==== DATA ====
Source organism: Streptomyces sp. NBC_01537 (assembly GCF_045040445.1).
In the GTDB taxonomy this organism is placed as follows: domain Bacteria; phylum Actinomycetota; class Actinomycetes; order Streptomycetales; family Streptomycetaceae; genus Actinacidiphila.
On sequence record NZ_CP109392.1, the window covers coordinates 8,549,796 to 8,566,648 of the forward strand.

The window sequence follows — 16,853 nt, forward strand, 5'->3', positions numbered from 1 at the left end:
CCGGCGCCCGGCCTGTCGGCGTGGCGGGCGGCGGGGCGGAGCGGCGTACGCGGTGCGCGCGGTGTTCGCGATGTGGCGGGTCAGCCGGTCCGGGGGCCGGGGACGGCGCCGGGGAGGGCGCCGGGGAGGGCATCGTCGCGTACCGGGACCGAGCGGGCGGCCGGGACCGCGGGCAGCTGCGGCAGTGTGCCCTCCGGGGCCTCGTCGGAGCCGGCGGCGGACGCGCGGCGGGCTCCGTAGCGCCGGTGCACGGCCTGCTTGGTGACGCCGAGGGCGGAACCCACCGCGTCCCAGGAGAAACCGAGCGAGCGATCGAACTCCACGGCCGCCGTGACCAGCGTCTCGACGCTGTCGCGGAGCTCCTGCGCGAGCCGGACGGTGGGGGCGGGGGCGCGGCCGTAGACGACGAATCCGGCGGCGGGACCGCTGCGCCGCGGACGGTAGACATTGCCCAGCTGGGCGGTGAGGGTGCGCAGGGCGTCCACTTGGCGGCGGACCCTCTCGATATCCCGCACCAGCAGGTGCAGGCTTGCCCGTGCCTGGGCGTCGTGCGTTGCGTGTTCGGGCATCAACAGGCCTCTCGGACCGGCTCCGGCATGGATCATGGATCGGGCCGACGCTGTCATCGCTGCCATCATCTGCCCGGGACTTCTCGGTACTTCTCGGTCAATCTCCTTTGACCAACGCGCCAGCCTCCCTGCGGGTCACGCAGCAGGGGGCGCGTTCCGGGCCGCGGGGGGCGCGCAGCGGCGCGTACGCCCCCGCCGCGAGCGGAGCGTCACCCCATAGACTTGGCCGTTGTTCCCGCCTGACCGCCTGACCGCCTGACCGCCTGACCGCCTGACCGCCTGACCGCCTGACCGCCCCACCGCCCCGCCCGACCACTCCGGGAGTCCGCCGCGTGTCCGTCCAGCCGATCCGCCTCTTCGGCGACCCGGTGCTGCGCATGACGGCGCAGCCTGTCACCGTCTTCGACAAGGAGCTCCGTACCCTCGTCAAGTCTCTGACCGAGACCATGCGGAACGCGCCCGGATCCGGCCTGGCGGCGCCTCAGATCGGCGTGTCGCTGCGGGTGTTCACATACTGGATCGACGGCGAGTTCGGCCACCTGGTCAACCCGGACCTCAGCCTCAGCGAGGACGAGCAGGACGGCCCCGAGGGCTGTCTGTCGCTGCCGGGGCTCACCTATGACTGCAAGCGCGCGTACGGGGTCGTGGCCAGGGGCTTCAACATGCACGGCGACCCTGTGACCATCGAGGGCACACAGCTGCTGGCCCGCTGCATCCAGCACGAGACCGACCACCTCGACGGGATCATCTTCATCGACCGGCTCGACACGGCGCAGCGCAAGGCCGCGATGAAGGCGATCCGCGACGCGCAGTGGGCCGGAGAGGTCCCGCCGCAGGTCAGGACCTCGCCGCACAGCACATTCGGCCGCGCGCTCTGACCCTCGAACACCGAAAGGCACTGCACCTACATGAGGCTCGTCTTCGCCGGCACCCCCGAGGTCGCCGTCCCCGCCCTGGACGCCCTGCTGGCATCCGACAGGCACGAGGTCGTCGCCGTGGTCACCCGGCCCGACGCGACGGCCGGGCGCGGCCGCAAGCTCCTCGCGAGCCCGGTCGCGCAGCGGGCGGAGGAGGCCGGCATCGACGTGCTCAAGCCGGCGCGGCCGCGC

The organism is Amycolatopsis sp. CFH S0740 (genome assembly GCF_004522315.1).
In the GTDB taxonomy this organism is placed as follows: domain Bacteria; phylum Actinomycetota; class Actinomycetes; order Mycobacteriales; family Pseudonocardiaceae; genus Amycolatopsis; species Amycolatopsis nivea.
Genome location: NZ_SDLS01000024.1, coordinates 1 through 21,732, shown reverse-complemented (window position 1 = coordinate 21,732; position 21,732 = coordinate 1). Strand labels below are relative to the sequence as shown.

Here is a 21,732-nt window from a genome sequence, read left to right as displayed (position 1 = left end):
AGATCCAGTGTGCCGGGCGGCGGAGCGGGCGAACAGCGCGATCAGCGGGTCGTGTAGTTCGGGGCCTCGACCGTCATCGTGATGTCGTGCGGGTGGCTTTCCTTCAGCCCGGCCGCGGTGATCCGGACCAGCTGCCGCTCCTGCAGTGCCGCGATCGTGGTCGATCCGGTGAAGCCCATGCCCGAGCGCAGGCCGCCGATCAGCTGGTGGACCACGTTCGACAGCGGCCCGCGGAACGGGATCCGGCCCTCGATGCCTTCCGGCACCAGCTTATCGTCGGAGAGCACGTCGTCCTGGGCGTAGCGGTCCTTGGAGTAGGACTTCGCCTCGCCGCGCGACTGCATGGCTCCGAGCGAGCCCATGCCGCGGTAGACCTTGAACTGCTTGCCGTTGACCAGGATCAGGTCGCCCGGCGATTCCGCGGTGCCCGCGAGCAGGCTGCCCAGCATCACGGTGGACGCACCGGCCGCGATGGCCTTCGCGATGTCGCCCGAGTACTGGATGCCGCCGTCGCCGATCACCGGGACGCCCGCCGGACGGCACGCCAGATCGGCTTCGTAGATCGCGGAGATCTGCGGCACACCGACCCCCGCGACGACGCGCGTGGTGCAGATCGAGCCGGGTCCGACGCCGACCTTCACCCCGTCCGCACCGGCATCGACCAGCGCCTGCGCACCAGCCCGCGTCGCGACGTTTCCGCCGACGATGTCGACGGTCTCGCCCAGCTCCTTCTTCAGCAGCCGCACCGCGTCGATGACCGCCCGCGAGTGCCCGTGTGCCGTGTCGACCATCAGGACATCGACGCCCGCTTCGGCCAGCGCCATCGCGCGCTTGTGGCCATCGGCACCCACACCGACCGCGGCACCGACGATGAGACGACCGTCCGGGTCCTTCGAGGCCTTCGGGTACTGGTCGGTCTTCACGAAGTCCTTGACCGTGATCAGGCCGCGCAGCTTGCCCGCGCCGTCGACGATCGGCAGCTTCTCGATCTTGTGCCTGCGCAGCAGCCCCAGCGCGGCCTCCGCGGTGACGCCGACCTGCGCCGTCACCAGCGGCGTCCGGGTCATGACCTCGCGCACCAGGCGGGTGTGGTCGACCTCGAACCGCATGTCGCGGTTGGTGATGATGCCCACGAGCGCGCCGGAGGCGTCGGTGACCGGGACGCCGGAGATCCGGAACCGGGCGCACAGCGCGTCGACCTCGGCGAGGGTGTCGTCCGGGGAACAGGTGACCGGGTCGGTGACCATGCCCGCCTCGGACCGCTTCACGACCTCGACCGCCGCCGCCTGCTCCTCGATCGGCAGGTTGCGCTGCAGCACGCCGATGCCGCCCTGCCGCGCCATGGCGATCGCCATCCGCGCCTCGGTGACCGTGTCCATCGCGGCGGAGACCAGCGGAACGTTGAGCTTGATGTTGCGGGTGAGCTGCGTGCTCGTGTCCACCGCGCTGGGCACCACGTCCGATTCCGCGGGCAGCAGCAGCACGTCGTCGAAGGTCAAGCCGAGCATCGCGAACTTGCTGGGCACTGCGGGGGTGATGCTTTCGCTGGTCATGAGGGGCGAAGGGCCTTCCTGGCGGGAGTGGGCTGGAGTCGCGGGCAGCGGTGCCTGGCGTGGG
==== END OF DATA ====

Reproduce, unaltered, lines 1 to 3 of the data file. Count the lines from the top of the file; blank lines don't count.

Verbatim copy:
Source organism: Streptomyces sp. NBC_01537 (assembly GCF_045040445.1).
In the GTDB taxonomy this organism is placed as follows: domain Bacteria; phylum Actinomycetota; class Actinomycetes; order Streptomycetales; family Streptomycetaceae; genus Actinacidiphila.
On sequence record NZ_CP109392.1, the window covers coordinates 8,549,796 to 8,566,648 of the forward strand.